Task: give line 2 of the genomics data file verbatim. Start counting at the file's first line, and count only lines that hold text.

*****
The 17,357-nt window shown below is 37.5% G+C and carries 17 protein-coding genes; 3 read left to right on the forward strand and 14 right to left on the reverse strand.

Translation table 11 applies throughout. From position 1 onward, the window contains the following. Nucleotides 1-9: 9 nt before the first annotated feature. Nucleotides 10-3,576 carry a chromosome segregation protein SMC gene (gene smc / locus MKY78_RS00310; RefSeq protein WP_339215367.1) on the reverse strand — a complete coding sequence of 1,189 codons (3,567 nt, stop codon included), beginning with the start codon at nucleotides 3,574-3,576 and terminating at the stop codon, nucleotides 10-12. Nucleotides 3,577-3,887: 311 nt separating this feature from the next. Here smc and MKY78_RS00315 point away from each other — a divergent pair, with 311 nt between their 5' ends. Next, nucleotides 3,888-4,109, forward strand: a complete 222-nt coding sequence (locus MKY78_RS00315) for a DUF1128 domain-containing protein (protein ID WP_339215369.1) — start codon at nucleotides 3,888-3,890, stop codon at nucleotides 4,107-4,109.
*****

Translation table 11 applies throughout. From position 1 onward, the window contains the following. Nucleotides 1-9: 9 nt before the first annotated feature. Nucleotides 10-3,576 carry a chromosome segregation protein SMC gene (gene smc / locus MKY78_RS00310; RefSeq protein WP_339215367.1) on the reverse strand — a complete coding sequence of 1,189 codons (3,567 nt, stop codon included), beginning with the start codon at nucleotides 3,574-3,576 and terminating at the stop codon, nucleotides 10-12. Nucleotides 3,577-3,887: 311 nt separating this feature from the next. Here smc and MKY78_RS00315 point away from each other — a divergent pair, with 311 nt between their 5' ends. Next, nucleotides 3,888-4,109, forward strand: a complete 222-nt coding sequence (locus MKY78_RS00315) for a DUF1128 domain-containing protein (protein ID WP_339215369.1) — start codon at nucleotides 3,888-3,890, stop codon at nucleotides 4,107-4,109.